And “go out on his back” he certainly did.

After the jump: Donald “Cowboy” Cerrone shows off the literal aftermath of figuratively breaking his elbow off in KJ Noons‘s ass.

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[VIDEO] Forrest Griffin Discusses His Retirement


(Video via " target="_blank">MMA Fighting)

After UFC 160, Dana White announced that Forrest Griffin has retired. The announcement came as a surprise to the MMA world.

Griffin won the first season of The Ultimate Fighter and went on to become the first truly unified light heavyweight champion of the world when he won the UFC 205 pound belt. His last fight was a win over Tito Ortiz in July of 2012.

White also announced that Griffin and his fellow TUF 1 finalist Stephan Bonnar will both be inducted into the UFC Hall of Fame next month. Griffin spoke with MMA Fighting last night after the announcement and spoke about why he made the decision to retire and what he'll do next.

- Elias Cepeda

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UFC 160 Aftermath: Guts, Knockouts & Rubber Matches


(Photo via Esther Lin| MMA Fighting)

Antonio Silva is every bit the monster the UFC’s hype machine have promoted him as but champion Cain Velasquez once more proved to be too quick for “Bigfoot.” Just as he did one year ago in their first meeting, Cain wasted little time in stopping Silva in the first round, via ground strikes.

“Pezao” absolutely earned the title shot he received Saturday night – he has a list of victims that include two former UFC heavyweight champions, former long-time pound for pound kingpin Fedor Emelianenko and, most recently, Alistair Overeem – but Velasquez once more proved that the combination of his quickness, relentless pace and striking power are very hard to beat. In the post fight press conference, Silva objected to the stoppage by referee Mario Yamasaki, saying it was premature and that he allowed Velasquez to hit him to the back of the head illegally.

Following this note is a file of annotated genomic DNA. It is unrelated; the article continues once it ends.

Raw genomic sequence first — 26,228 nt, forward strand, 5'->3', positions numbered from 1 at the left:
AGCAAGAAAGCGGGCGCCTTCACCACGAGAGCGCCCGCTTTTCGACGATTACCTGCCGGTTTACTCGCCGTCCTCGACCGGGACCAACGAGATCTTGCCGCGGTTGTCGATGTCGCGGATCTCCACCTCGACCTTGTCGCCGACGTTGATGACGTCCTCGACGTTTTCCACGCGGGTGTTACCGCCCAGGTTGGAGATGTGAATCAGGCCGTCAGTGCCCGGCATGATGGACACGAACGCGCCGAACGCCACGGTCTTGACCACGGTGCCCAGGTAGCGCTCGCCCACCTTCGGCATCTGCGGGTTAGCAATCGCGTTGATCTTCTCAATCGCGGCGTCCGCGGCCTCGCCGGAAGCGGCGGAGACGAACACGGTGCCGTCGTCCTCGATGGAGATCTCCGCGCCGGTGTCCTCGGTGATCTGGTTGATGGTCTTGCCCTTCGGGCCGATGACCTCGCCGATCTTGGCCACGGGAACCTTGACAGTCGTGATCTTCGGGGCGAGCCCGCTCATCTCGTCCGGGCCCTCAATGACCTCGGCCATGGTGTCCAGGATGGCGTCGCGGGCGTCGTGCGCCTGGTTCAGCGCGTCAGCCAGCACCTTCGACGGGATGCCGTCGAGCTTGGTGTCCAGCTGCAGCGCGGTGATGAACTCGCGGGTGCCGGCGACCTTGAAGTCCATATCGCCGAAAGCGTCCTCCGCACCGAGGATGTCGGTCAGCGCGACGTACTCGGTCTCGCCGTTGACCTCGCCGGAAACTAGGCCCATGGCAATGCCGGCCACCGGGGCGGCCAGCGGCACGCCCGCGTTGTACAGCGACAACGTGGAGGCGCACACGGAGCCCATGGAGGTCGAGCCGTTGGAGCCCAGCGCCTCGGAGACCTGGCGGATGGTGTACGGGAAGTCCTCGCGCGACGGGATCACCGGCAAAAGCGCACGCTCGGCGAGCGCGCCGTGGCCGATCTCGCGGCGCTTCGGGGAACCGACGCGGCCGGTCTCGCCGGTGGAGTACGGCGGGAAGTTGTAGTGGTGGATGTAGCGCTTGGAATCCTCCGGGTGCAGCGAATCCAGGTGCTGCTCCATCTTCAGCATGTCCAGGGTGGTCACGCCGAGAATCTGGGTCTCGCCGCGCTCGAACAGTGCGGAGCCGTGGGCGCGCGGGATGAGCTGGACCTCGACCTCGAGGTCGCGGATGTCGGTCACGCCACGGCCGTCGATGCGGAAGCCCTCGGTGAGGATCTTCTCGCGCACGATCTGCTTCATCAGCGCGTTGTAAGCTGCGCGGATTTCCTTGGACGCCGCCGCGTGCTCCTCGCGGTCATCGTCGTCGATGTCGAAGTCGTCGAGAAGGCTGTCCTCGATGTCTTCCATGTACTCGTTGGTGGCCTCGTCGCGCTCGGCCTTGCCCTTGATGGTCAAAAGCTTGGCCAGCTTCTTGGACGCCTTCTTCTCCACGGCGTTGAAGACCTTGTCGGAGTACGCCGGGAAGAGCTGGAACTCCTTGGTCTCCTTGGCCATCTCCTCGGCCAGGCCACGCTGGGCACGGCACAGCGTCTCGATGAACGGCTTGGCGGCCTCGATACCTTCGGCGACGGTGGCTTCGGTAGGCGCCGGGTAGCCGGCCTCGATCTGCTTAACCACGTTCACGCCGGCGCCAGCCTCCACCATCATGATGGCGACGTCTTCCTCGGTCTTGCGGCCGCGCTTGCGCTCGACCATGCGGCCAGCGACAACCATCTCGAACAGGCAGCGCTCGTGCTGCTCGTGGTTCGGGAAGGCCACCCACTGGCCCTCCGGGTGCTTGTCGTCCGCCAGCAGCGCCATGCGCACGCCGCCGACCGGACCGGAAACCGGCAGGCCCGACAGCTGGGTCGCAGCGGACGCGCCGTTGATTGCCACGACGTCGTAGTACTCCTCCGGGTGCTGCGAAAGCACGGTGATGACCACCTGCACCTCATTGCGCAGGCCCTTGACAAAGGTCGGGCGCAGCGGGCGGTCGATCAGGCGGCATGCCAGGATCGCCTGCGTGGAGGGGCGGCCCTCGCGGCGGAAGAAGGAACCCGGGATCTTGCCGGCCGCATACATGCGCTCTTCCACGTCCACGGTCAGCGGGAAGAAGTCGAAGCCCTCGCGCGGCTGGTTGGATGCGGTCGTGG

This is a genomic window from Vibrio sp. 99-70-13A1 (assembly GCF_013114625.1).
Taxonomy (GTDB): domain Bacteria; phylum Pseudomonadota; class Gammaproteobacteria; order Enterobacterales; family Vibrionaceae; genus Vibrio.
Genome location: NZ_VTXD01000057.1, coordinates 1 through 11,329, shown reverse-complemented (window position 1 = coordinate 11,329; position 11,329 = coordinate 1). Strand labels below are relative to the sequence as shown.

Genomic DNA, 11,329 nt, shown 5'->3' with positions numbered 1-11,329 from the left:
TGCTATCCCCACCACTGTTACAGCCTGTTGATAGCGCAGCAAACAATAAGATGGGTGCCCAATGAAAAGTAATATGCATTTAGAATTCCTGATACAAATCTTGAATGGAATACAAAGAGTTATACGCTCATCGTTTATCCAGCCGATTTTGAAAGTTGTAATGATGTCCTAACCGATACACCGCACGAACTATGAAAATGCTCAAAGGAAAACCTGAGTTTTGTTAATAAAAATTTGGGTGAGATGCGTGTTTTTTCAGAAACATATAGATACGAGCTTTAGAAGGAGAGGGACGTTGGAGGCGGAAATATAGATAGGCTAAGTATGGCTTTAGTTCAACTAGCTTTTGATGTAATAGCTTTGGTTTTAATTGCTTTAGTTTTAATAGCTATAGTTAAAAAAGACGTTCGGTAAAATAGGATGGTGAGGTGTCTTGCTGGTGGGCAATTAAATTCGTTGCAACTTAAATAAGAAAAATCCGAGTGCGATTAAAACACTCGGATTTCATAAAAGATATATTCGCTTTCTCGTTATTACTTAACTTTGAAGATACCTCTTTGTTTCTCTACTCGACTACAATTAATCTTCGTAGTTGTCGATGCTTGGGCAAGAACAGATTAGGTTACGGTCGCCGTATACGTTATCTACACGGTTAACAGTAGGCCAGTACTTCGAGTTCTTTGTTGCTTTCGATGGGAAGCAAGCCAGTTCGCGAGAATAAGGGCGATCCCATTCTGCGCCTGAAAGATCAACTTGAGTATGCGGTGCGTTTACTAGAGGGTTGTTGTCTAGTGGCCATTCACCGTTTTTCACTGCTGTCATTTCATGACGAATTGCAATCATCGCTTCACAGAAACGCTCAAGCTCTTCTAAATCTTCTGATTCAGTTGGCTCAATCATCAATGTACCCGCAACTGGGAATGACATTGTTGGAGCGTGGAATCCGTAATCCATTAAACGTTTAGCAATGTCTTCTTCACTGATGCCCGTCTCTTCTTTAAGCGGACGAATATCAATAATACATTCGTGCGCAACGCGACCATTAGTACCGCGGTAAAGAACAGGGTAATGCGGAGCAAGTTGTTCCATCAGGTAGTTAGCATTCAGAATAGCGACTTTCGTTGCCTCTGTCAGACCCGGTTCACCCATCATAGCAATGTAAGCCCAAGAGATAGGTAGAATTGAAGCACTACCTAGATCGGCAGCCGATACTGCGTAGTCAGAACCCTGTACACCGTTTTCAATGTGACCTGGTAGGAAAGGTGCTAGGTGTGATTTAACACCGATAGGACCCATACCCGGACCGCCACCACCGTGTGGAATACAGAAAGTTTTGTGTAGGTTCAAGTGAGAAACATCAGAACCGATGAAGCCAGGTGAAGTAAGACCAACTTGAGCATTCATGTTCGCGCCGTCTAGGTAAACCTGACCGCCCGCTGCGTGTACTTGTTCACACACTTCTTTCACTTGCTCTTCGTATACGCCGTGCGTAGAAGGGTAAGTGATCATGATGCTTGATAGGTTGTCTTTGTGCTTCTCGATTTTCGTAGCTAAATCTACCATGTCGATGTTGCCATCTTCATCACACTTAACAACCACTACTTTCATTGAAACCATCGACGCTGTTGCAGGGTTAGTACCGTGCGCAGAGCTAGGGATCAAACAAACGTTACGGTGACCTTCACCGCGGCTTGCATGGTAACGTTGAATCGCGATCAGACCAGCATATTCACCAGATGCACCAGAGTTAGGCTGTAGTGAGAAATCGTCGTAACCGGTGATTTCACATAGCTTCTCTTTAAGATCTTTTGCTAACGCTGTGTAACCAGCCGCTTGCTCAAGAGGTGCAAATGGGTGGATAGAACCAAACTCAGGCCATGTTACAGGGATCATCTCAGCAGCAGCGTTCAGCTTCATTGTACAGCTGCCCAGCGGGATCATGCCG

“I do agree the fight was stopped too early,” the Brazilian said.

“It’s clear watching it that I took several illegal blows to the back of my neck.”

It was also clear that Silva was out of the fight altogether before he hit the ground, after Velasquez clipped him with a left and hammered him with a right. Strikes to the back of the head being illegal is one of the least clearly defined, hard to enforce and altogether counterproductive to realistic sport fighting rules that exists in MMA, besides. At the least, fighters should not be allowed to hide behind the rule while laying prone, face down.

Yamasaki did his job and protected Silva from taking more damage by stopping the bout after it was clear Antonio could not move himself out of danger but before the brave fighter was beaten senseless.

Grant vs. Maynard Goes On Too Long

The referee officiating TJ Grant and Gray Maynard’s lightweight contender’s bout can’t say he did the same. Grant dropped Maynard with flush punches and knees to the chin multiple times and delivered more clean punishment to a defenseless Maynard while on the ground before the referee stepped in all too late and called a halt to the bout.

Maynard was out of the fight from the first nasty jaw shot that he took and did nothing to avoid or mount his own offense during many, many shots afterwards from Grant. It all happened quickly but when a fighter does nothing but fall over and over again, he’s been done for awhile and the referee should have recognized this earlier than he did.

The “stakes” of a fight, whether it is a number one contender’s fight like Maynard’s and Grants, or a title bout, shouldn’t matter when it comes to deciding how long a fighter should be allowed to take a beating.

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UFC 160: Velasquez vs. Bigfoot 2 — Main Card Results & Commentary


(Yep. A whole lot of regrettable tats in this room. / Photo via MMAFighting.com)

Sit back, warm up your jaws, and get ready for CagePotato’s main card liveblog of UFC 160. The pay-per-view broadcast will be popping off at 10 p.m. ET / 7 p.m. PT, and your friend George Shunick will be sticking round-by-round results after the jump.

On tonight’s menu: Cain Velasquez will attempt to defend his heavyweight title against his old buddy Antonio “Bigfoot” Silva, while ex-champ Junior Dos Santos and Mark Hunt throw down for the next crack at the belt. Plus, light-heavyweights Glover Teixeira and James Te Huna put their three-fight win streaks on the line, lightweights Gray Maynard and TJ Grant meet in a potential #1 lightweight contender’s match, and Donald “Cowboy” Cerrone opens things off by roping an outmatched calf named KJ Noons.

Refresh the page every few minutes for all the latest, and let your voices be heard in the comments section. Thanks for being here, guys.